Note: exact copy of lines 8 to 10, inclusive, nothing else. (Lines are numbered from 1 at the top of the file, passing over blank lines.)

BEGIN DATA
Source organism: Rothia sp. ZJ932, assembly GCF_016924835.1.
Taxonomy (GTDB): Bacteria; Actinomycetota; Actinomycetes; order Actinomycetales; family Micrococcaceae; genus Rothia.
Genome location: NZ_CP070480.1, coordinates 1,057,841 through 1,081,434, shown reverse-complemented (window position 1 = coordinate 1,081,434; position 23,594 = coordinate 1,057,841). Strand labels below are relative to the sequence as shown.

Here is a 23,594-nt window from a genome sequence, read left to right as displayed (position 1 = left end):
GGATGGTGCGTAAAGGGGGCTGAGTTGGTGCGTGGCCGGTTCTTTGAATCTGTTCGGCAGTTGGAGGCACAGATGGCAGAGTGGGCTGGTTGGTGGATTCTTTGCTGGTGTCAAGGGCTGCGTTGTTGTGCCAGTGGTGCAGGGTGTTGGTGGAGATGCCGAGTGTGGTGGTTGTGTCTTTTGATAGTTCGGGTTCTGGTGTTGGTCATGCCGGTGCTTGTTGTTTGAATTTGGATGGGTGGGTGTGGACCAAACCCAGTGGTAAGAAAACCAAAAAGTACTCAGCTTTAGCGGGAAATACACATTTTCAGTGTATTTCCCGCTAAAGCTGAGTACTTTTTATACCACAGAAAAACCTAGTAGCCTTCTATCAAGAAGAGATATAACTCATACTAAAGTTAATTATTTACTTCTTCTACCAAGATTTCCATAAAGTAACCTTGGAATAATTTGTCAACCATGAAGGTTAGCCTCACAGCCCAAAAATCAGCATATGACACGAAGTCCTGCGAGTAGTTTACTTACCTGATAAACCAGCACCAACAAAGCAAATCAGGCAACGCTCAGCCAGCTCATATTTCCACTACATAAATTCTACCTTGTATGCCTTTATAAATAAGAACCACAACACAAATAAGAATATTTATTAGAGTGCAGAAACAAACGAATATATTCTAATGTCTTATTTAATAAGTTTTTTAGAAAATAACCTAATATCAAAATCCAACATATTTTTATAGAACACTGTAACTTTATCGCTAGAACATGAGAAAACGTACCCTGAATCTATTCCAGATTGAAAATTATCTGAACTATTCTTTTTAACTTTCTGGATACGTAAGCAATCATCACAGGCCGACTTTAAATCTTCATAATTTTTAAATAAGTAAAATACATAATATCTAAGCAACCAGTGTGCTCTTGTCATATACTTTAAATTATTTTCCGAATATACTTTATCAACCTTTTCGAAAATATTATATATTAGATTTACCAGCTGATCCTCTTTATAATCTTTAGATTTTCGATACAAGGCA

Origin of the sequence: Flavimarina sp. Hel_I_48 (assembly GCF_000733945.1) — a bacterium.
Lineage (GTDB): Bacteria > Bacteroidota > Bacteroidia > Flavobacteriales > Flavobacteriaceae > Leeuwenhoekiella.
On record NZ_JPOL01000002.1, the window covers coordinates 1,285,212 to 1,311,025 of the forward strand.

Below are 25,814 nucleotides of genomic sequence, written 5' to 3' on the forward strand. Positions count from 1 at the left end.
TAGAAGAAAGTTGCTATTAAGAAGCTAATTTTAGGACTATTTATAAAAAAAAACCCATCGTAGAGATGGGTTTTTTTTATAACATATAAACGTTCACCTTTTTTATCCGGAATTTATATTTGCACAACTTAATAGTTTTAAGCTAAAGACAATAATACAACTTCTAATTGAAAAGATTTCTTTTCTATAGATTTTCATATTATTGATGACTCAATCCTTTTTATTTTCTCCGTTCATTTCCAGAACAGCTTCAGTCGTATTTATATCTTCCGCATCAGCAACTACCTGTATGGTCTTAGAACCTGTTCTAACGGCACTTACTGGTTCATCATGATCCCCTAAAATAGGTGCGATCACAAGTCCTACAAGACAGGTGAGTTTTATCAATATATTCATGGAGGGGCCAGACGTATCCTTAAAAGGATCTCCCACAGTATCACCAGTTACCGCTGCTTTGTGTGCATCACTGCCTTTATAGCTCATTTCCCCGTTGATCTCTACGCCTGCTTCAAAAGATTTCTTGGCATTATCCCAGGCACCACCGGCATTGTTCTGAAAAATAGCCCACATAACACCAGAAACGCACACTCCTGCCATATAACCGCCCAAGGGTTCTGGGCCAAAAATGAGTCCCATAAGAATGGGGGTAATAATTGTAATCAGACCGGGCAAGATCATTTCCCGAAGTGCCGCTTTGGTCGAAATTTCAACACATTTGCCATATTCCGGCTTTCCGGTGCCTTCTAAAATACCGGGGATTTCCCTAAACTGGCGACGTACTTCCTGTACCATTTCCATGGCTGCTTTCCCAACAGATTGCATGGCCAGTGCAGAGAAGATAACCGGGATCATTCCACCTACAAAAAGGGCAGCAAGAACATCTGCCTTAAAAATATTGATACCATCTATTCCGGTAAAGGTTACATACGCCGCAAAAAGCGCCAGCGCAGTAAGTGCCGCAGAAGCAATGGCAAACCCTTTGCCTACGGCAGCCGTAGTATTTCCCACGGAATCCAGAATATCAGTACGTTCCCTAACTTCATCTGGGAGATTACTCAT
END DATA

On record NZ_JPOL01000002.1, the window covers coordinates 1,285,212 to 1,311,025 of the forward strand.

Below are 25,814 nucleotides of genomic sequence, written 5' to 3' on the forward strand. Positions count from 1 at the left end.
TAGAAGAAAGTTGCTATTAAGAAGCTAATTTTAGGACTATTTATAAAAAAAAACCCATCGTAGAGATGGGTTTTTTTTATAACATATAAACGTTCACCTTTTTTATCCGGAATTTATATTTGCACAACTTAATAGTTTTAAGCTAAAGACAATAATACAACTTCTAATTGAAAAGATTTCTTTTCTATAGATTTTCATATTATTGATGACTCAATCCTTTTTATTTTCTCCGTTCATTTCCAGAACAGCTTCAGTCGTATTTATATCTTCCGCATCAGCAACTACCTGTATGGTCTTAGAACCTGTTCTAACGGCACTTACTGGTTCATCATGATCCCCTAAAATAGGTGCGATCACAAGTCCTACAAGACAGGTGAGTTTTATCAATATATTCATGGAGGGGCCAGACGTATCCTTAAAAGGATCTCCCACAGTATCACCAGTTACCGCTGCTTTGTGTGCATCACTGCCTTTATAGCTCATTTCCCCGTTGATCTCTACGCCTGCTTCAAAAGATTTCTTGGCATTATCCCAGGCACCACCGGCATTGTTCTGAAAAATAGCCCACATAACACCAGAAACGCACACTCCTGCCATATAACCGCCCAAGGGTTCTGGGCCAAAAATGAGTCCCATAAGAATGGGGGTAATAATTGTAATCAGACCGGGCAAGATCATTTCCCGAAGTGCCGCTTTGGTCGAAATTTCAACACATTTGCCATATTCCGGCTTTCCGGTGCCTTCTAAAATACCGGGGATTTCCCTAAACTGGCGACGTACTTCCTGTACCATTTCCATGGCTGCTTTCCCAACAGATTGCATGGCCAGTGCAGAGAAGATAACCGGGATCATTCCACCTACAAAAAGGGCAGCAAGAACATCTGCCTTAAAAATATTGATACCATCTATTCCGGTAAAGGTTACATACGCCGCAAAAAGCGCCAGCGCAGTAAGTGCCGCAGAAGCAATGGCAAACCCTTTGCCTACGGCAGCCGTAGTATTTCCCACGGAATCCAGAATATCAGTACGTTCCCTAACTTCATCTGGGAGATTACTCAT